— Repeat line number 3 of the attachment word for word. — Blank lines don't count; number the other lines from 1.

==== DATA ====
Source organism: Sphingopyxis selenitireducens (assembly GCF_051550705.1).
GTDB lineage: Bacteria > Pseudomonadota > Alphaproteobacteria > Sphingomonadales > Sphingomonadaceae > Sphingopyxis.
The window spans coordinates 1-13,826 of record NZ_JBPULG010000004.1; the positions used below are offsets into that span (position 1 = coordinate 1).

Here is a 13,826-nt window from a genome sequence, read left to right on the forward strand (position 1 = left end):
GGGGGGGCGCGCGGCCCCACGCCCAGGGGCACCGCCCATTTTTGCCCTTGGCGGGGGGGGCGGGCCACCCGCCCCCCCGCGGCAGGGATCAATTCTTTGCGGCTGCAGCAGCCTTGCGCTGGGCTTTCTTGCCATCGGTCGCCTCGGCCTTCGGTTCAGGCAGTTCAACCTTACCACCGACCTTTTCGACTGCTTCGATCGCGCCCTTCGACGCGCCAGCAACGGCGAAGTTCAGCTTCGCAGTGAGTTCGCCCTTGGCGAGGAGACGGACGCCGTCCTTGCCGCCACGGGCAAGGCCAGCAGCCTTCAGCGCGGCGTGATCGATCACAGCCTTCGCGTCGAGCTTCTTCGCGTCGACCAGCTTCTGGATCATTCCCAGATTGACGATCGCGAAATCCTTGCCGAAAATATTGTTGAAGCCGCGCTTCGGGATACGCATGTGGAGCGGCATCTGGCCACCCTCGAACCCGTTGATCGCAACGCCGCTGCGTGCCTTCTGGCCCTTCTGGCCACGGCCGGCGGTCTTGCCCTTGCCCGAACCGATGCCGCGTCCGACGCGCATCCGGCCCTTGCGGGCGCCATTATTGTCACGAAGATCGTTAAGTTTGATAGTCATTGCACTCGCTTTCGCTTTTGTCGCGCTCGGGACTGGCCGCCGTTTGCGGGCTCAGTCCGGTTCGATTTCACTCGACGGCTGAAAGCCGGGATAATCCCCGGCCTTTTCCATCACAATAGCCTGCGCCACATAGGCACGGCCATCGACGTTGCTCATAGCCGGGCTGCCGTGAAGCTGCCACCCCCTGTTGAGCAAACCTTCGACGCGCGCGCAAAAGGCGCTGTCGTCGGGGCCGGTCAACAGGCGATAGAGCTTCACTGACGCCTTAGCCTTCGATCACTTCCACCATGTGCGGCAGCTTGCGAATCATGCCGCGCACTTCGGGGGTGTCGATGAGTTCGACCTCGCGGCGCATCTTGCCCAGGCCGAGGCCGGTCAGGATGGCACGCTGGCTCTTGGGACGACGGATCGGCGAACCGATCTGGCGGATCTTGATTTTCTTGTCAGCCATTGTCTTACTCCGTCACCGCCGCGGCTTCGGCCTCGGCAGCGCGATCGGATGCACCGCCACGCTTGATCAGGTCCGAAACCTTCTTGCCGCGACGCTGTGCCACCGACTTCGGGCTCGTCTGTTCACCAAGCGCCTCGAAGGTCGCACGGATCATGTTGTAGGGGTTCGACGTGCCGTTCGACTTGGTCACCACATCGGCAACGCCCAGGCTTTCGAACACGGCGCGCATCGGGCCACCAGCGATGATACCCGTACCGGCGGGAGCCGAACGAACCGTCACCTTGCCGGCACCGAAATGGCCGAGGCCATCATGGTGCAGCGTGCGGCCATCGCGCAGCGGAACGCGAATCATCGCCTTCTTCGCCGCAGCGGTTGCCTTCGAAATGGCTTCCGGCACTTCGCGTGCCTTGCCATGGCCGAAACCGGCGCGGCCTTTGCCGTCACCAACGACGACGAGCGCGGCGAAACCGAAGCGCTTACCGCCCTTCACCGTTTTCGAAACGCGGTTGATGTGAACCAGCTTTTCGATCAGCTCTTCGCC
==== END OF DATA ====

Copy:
The window spans coordinates 1-13,826 of record NZ_JBPULG010000004.1; the positions used below are offsets into that span (position 1 = coordinate 1).